If you haven’t heard of Pokemon GO by now, you’ve probably been walking around with a blindfold around your eyes and plugs in your ears. Despite only launching in five countries, Pokemon GO rapidly established a cult-like following from young and old iPhone and Android users alike. After just seven days, more than 64 million Americans had downloaded the Pokemon GO app.
The success has shocked everyone, even the participants themselves. The Pokemon cartoon and game originated about 20 years ago, so those people born in the 1980s and 1990s who grew up with Pokemon now can enjoy the nostalgia of the new GO feature. Yet Pokemon GO has also attracted an entirely new audience, the younger generation who didn’t grow up with Pokemon, but did grow up with smart phones. The Pokemon GO app has truly become a game for all ages as it challenges users to find Pokemon characters in their individual environments.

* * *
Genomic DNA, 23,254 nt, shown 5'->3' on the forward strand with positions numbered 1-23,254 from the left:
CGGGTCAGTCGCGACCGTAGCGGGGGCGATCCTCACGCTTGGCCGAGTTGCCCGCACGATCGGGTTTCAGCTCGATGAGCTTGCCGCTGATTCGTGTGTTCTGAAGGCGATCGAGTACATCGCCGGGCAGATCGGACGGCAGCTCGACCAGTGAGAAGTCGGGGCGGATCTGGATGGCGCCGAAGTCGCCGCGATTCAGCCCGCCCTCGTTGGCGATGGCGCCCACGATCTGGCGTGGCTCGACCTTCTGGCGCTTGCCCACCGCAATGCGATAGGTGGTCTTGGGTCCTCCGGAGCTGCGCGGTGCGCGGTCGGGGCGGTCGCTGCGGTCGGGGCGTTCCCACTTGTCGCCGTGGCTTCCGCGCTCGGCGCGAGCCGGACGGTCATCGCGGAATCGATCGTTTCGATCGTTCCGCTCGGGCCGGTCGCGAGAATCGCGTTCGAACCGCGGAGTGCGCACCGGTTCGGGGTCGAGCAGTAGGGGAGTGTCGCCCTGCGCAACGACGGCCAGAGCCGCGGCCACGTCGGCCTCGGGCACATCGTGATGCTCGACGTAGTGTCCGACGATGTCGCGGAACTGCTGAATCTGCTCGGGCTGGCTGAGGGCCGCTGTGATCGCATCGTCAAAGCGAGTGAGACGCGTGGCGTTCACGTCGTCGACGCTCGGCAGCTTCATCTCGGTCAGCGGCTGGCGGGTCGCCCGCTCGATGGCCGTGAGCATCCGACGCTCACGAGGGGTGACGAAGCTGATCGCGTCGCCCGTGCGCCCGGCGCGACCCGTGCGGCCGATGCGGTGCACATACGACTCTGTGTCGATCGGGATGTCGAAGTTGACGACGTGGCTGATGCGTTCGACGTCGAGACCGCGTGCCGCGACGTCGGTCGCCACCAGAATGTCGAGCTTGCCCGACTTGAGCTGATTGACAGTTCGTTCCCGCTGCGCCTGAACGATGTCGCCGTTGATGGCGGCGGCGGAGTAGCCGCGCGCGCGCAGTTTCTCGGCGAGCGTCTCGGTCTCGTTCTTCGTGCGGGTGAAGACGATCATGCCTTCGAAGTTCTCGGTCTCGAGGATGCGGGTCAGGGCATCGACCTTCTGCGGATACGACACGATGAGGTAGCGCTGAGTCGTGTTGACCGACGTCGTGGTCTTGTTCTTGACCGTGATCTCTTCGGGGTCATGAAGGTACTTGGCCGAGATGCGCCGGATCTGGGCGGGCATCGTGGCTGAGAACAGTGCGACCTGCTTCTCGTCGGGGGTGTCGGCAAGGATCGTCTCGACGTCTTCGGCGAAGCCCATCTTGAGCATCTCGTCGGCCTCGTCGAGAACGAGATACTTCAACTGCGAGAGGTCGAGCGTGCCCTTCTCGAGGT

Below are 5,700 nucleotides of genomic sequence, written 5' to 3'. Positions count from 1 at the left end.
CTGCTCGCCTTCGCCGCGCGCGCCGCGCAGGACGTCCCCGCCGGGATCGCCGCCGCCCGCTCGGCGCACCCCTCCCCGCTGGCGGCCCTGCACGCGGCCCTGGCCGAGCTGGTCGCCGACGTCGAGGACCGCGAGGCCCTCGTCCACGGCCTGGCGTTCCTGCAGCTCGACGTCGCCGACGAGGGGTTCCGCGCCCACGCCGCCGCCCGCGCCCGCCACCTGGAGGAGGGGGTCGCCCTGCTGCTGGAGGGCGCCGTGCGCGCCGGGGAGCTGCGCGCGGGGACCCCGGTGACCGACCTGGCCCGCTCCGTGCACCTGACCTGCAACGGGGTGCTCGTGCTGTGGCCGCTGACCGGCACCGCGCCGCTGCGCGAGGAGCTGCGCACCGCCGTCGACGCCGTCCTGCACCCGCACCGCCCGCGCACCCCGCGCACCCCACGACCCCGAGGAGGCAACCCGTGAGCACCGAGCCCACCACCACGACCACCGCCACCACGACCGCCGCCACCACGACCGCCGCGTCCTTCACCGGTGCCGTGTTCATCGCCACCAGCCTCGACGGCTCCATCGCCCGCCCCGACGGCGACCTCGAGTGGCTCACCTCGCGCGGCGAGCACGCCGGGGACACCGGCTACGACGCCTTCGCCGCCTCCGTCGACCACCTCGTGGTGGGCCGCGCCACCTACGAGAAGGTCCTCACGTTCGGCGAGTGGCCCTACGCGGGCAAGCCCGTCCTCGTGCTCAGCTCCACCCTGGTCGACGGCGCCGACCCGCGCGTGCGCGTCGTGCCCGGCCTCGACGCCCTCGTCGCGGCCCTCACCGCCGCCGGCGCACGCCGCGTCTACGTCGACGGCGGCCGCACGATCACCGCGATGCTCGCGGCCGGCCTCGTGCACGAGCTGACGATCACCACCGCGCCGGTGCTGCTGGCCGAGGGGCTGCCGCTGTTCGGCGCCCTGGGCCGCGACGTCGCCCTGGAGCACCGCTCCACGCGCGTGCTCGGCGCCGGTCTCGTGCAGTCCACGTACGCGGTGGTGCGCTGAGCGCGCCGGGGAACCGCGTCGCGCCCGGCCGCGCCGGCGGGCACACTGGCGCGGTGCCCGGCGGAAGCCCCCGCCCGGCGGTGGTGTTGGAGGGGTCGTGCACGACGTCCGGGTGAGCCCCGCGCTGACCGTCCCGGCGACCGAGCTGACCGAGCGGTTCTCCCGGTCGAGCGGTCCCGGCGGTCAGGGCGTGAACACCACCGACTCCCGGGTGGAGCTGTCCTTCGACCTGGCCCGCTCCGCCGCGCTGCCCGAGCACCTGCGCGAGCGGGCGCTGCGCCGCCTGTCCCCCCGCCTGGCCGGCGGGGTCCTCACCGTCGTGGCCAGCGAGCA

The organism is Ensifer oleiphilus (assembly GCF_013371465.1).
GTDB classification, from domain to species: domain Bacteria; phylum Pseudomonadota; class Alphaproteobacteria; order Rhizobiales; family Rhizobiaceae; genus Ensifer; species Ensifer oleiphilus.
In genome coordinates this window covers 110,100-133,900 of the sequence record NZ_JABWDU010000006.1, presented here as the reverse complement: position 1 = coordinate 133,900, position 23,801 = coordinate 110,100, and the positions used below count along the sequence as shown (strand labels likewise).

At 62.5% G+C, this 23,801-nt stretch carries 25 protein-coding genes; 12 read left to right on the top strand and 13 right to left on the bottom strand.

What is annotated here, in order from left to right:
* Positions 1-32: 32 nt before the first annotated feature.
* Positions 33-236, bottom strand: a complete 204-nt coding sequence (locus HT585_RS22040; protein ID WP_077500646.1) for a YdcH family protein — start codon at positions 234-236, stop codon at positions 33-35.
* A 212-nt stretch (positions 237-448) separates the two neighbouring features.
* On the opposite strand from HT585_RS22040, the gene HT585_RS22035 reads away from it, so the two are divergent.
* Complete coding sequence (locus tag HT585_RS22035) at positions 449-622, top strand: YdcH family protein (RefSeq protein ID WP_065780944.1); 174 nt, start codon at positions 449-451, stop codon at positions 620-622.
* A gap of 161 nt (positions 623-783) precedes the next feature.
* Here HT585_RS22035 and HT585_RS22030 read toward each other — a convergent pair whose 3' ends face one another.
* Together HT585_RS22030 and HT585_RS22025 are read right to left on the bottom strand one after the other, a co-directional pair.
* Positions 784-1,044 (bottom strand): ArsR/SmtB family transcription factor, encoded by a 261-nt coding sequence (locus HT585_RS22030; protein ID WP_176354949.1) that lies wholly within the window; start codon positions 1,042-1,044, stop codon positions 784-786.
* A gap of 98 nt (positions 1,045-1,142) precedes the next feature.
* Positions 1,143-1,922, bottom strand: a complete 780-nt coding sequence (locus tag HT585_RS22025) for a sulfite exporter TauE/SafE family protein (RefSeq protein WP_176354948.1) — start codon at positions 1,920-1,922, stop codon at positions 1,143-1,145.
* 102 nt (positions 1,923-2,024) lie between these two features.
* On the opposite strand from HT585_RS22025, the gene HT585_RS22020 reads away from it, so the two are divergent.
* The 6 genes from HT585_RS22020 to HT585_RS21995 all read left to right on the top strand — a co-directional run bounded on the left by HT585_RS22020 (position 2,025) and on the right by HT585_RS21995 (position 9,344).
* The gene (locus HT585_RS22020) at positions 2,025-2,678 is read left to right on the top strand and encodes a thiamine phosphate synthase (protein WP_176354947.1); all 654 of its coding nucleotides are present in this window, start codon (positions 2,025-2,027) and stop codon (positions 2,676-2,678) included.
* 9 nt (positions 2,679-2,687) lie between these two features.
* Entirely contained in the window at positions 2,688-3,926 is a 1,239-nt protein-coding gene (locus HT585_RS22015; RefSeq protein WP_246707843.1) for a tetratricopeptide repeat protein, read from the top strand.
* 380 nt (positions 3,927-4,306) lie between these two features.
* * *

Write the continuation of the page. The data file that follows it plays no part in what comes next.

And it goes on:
Now businesses are realizing that Pokemon GO can actually be utilized as a marketing tool. For example, a pizza bar in Long Island City in New York spent $10 to activate a “lure module” feature in order to attract virtual Pokemon characters to the store. In other words, Pokemon GO players located near the pizza bar would see that they could capture more pokemon by heading to the restaurant. According to the store’s manager, the pizza bar grew sales by 75 percent over the weekend thanks to Pokemon GO alone.
According to a director of social media and mobile at a consultancy firm in New York, “There hasn’t been a geolocation social platform that can lure so many people all at once.” Stores are doing their best to capitalize on this by advertising themselves as “Poke Stops,” locations where Pokemon Go players can virtually obtain new Pokemon balls and increase their power level in the app. One sign outside of a popular movie theater even read, “You can catch three Pokemon here. Just saying!”
Clearly, Pokemon GO has become a very unlikely yet effective marketing tool for businesses willing to get creative and play along.